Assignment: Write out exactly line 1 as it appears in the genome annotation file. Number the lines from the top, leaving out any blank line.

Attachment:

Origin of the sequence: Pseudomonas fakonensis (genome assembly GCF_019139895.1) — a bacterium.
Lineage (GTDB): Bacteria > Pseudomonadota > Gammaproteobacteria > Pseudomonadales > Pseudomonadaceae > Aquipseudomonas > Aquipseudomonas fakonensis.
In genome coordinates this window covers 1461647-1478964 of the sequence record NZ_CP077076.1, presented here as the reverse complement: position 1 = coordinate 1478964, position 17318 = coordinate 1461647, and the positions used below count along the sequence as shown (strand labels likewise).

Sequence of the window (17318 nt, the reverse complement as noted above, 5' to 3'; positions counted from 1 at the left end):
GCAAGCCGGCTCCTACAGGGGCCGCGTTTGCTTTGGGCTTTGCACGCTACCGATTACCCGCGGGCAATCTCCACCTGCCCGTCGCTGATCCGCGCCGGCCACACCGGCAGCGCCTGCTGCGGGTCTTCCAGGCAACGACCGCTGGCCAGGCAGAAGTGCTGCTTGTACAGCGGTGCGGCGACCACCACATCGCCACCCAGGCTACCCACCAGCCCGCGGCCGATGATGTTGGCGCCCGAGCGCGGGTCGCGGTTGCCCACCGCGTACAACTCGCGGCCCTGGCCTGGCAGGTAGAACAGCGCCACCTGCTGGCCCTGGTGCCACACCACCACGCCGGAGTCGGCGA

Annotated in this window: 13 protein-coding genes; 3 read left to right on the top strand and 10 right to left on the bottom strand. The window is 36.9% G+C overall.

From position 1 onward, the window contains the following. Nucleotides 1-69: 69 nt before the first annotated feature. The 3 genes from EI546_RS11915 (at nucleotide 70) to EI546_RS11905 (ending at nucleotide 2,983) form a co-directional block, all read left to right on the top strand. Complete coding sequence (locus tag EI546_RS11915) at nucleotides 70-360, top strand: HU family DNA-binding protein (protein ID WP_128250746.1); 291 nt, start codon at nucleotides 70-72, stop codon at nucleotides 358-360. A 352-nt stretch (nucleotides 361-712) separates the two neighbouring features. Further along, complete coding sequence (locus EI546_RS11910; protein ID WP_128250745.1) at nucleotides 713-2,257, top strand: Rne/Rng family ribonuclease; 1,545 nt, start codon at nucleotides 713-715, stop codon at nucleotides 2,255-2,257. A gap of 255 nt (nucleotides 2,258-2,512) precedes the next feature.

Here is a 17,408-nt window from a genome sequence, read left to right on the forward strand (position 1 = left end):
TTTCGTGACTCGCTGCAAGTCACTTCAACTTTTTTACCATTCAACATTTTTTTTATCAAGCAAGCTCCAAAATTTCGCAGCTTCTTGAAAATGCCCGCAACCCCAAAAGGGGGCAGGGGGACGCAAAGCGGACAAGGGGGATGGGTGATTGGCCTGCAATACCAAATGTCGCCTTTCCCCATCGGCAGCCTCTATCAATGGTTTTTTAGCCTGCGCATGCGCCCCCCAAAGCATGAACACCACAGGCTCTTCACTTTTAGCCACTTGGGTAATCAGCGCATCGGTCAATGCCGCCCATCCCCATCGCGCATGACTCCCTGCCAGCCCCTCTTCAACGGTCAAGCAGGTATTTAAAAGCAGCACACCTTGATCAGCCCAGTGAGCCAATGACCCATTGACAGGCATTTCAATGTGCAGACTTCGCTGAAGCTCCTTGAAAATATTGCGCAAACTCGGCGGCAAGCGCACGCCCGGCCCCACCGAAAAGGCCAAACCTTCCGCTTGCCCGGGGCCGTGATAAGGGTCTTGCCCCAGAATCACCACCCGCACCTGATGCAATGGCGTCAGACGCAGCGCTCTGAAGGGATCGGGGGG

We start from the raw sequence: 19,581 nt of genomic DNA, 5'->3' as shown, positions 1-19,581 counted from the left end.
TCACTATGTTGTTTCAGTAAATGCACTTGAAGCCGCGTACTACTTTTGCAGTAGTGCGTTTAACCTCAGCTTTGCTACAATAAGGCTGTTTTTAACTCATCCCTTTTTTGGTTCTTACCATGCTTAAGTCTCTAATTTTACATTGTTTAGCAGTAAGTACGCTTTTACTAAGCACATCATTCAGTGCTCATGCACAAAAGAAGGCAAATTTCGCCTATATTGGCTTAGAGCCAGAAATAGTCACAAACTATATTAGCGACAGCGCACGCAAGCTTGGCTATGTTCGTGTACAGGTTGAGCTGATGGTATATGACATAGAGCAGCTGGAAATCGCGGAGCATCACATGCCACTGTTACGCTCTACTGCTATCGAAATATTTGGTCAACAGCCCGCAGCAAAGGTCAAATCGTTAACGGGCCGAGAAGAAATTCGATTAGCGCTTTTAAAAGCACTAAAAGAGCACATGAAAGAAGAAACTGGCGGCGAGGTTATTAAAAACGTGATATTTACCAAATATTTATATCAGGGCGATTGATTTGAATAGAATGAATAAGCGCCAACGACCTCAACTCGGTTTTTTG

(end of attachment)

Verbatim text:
Origin of the sequence: Pseudomonas fakonensis (genome assembly GCF_019139895.1) — a bacterium.